In today’s world youth cope with difficult thoughts, feelings, or situations in different ways. Some youth cope by injuring themselves on purpose and that it may be the only way for them to feel better. Self-injury seems to be frightening, but it’s important to look beyond the injuries and see what’s really going on in one’s life.
Self-injury refers to someone who hurts themselves on purpose but doesn’t intend to end their life. Common acts of self-injury include cutting skin, burning skin, hitting yourself to the point of injury, and preventing wounds from healing. Self-injury itself isn’t a mental illness but may be a sign that someone needs care and support. Youths who self-injure often hide their behaviour. They may feel embarrassed or ashamed, and they may avoid talking about it.
The warning signs include: unexplained frequent injuries, such as cuts and burns, low self-esteem, problems handling emotions, problems with relationships. Self-injury can affect anyone, but it’s more common during the teenage years and among females. Self-injury is also more likely to affect people who have experienced stressful or traumatic life events, people who have a hard time coping with their feelings, and people who experience low self-esteem.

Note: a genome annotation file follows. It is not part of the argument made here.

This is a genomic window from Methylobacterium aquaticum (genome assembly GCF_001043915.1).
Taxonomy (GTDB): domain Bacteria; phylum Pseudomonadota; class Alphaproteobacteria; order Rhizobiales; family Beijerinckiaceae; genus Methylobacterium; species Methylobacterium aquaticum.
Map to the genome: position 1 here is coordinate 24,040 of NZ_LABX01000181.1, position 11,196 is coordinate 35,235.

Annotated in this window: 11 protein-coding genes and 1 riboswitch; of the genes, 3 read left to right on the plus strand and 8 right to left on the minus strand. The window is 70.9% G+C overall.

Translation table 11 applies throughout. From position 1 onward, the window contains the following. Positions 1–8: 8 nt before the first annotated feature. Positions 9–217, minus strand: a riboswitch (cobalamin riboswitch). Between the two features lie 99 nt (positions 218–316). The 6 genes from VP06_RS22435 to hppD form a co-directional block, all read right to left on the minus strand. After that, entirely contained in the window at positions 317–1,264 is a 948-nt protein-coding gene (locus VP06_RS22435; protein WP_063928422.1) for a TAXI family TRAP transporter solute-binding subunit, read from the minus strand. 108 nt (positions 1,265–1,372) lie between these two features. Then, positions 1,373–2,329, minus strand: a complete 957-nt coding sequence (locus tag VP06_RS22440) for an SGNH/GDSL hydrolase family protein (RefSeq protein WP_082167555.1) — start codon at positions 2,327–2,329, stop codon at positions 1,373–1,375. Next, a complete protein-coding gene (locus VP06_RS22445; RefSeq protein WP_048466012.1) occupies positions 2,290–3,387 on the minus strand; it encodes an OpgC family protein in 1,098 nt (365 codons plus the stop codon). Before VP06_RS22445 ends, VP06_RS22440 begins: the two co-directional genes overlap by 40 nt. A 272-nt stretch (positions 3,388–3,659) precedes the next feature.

If you are self-injured, it’s important to begin talking with someone you trust. This could be a friend, a family member, a teacher, a school counsellor, or anyone you feel comfortable talking with. Your support person can help you work through next steps, like talking with a doctor or other health care professional.
Self-help strategies that boost your wellbeing and can also help you work through self-injury. It includes connecting with family, friends, or a support group, eating well, exercising, getting enough sleep, and spending time on things which a person enjoy.
“I am not “cured”–I know I never will be. I will always crave that pain to keep me centred. I will always be just a little astounded when I get through a crisis without putting a blade to my flesh.”
― J. Kenner, Complete Me.
(n.d.). Retrieved from cmha alberta division: https://www.mymentalhealth.ca/get-help/topics/youth-and-self-injury.